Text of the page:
Be it an Armani dress, a pair of perfectly sculpted Christian Louboutin heels, a Gucci bag or a Cashmere scarf by Prada that makes you skin smoother at the touch - we all have our fashion dreams. Our designer wishes. But what do they really say about us? They say - I have money. I have class. I have good taste. Karl Lagerfeld once said : “Good taste only tastes good to the people who think they have good taste; a good taste can be very uncreative & boring. Good taste is something very bourgeois, very established, so it needs fresh air.”
Do we forget to remember that what one person thinks is of good taste, of style, of fashion, is different to what any other will think? We can easily walk down the street and pick out people, flick through any magazine pointing out celebrity faux pas, something we are all guilty of - but who are we, who is anyone to say what is right?
It is so often nowadays that we are told how to buy the right pair of jeans to best accentuate or diminish our backside that it seems a forgotten art to create ones own style. To show our personality, our resilience, our beliefs, our temperament, our whatever it is that makes us ourselves.
An expression of our inner selves.
Style is best seen in youth. As I child I was not fashionable. Far from it. But I had style. Looking back at old photographs of myself I was forced to smile, not only from nostalgia, but from the striking resemblance from how I dress then, to how I dress now. In our youth we don’t care about our backside, or our waist line. We care about comfort. About what makes us feel good about ourselves. So looking back at the baggy one piece swimsuits, the patterned shift dresses shapeless on my young body, the innocence and carefree nature - I see myself now. I see all the mistakes I made between now and that time; choosing ‘in’, choosing to follow the crowd. And I see how they’ve each created my style. Created me.
Style is the years spent every summer at Blackpool beach as a child. Style is Edie Sedgwick. Style is Francis Bacon paintings and Tim Buckley songs. Style is Danny Bolye movies and Erdem collections. Style is charity shops. Style is a scrapbook full of thoughts, poems and memories. Style is Esmerelda - my first real hero - it is her free spirit, it is forgiving, it is honest, it is beautiful, it is loving and giving. It is learning to play the clarinet, learning to play the guitar. It is paint splattered bed sheets and take-away pizza boxes. It is home comfort and walks through the country. It is everything I’ve ever admired and detested rolled into one.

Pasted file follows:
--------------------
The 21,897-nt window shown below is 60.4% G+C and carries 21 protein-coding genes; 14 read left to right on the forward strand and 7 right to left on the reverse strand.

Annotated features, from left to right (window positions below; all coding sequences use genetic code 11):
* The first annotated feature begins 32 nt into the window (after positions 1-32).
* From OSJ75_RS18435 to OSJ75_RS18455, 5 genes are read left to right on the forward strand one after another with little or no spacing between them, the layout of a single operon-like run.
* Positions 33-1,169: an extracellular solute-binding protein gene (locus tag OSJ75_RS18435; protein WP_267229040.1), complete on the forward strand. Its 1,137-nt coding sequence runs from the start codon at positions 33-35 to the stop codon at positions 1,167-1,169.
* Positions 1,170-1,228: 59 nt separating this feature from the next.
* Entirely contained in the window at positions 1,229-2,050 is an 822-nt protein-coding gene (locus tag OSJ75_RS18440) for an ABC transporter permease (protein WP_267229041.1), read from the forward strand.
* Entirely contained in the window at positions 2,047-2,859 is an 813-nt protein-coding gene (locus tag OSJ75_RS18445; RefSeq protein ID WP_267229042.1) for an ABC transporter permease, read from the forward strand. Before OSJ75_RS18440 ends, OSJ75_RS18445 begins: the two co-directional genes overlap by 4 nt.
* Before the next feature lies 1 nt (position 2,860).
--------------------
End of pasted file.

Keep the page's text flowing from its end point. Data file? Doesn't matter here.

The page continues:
What we forget to remember is that if we are happy - regardless of how our apple shape is best covered, or our legs elongated, or our wallets spent and empty on dior and channel - if we are ourselves. We are stylish. When someone looks at me, I want them to see me in the best way they can. Not just see a thousand pound dress and killer heels. Yes - I like those things. Love them. But I want them to be me. I want to mix them with a kaki trench coat and not be afraid of getting my hair wet in the rain. I want to be smiling because of how I look, and how I feel. Not just one or the other.
The easy part of fashion is getting dressed. Somewhere in all of us are embedded the rules of ‘less is more’ - ‘make-up to enhance’ - ‘short skirt or low cut top; never both’. We all know when to stop with the blusher, even if we choose to ignore it and go beyond that point. We all know how to tie our shoe laces, button our blouses, zip our skirts, curl our hair.
What we forget is to think about is whether we want that extra stroke of blusher because it shows an extravagant, boisterous, out there personality - or because Christina Aguilera did it in the ‘dirty’ video and was lusted after by tons of guys.
Are you tying your shoe in a neat bow because you’re precise, and neat? Or because Lady Sovereign would never do that - and you want to be the exact opposite of her?
The most important thing I find with ‘style’ is one simple rule. Wear what you like. Buy what you like. Don’t shop with a list in your head, with a constant niggling of ‘will this go with the red shoes I brought last week?’ Don’t restrict yourself to one image. Don’t abide to titles. So what if I own something by Adidas and something by Prada?
Style is expression.
Style is articulation.
Style is unmitigated me.
We only have the chance to make one first impression. Do it with style.